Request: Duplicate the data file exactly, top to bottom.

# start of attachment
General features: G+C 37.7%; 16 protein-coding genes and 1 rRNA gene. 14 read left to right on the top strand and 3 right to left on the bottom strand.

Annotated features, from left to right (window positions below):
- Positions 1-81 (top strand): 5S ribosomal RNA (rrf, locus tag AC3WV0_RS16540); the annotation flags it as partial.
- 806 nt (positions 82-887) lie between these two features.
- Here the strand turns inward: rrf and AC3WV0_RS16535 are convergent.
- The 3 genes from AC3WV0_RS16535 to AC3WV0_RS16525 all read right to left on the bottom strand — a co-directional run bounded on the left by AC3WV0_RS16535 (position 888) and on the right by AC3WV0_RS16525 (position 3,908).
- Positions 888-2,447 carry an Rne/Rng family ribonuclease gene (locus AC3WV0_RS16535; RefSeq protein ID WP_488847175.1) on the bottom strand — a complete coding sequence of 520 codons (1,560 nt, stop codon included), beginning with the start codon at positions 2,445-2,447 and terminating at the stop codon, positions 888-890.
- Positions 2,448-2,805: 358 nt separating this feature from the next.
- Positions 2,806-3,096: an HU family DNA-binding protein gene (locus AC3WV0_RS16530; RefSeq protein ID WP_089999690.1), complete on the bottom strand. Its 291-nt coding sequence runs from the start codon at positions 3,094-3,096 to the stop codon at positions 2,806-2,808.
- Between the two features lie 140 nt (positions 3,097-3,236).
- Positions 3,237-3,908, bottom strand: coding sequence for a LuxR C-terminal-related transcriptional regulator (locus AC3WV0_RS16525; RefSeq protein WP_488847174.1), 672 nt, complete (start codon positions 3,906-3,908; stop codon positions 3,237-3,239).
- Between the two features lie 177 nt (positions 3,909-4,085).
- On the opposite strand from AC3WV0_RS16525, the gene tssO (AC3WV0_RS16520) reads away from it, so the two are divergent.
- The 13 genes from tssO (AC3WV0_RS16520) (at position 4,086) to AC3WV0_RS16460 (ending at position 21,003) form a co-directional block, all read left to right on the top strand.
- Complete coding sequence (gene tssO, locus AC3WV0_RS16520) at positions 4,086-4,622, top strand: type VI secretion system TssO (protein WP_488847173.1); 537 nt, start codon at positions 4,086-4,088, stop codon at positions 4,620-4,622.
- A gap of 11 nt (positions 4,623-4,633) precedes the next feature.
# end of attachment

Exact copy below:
General features: G+C 37.7%; 16 protein-coding genes and 1 rRNA gene. 14 read left to right on the top strand and 3 right to left on the bottom strand.

Annotated features, from left to right (window positions below):
- Positions 1-81 (top strand): 5S ribosomal RNA (rrf, locus tag AC3WV0_RS16540); the annotation flags it as partial.
- 806 nt (positions 82-887) lie between these two features.
- Here the strand turns inward: rrf and AC3WV0_RS16535 are convergent.
- The 3 genes from AC3WV0_RS16535 to AC3WV0_RS16525 all read right to left on the bottom strand — a co-directional run bounded on the left by AC3WV0_RS16535 (position 888) and on the right by AC3WV0_RS16525 (position 3,908).
- Positions 888-2,447 carry an Rne/Rng family ribonuclease gene (locus AC3WV0_RS16535; RefSeq protein ID WP_488847175.1) on the bottom strand — a complete coding sequence of 520 codons (1,560 nt, stop codon included), beginning with the start codon at positions 2,445-2,447 and terminating at the stop codon, positions 888-890.
- Positions 2,448-2,805: 358 nt separating this feature from the next.
- Positions 2,806-3,096: an HU family DNA-binding protein gene (locus AC3WV0_RS16530; RefSeq protein ID WP_089999690.1), complete on the bottom strand. Its 291-nt coding sequence runs from the start codon at positions 3,094-3,096 to the stop codon at positions 2,806-2,808.
- Between the two features lie 140 nt (positions 3,097-3,236).
- Positions 3,237-3,908, bottom strand: coding sequence for a LuxR C-terminal-related transcriptional regulator (locus AC3WV0_RS16525; RefSeq protein WP_488847174.1), 672 nt, complete (start codon positions 3,906-3,908; stop codon positions 3,237-3,239).
- Between the two features lie 177 nt (positions 3,909-4,085).
- On the opposite strand from AC3WV0_RS16525, the gene tssO (AC3WV0_RS16520) reads away from it, so the two are divergent.
- The 13 genes from tssO (AC3WV0_RS16520) (at position 4,086) to AC3WV0_RS16460 (ending at position 21,003) form a co-directional block, all read left to right on the top strand.
- Complete coding sequence (gene tssO, locus AC3WV0_RS16520) at positions 4,086-4,622, top strand: type VI secretion system TssO (protein WP_488847173.1); 537 nt, start codon at positions 4,086-4,088, stop codon at positions 4,620-4,622.
- A gap of 11 nt (positions 4,623-4,633) precedes the next feature.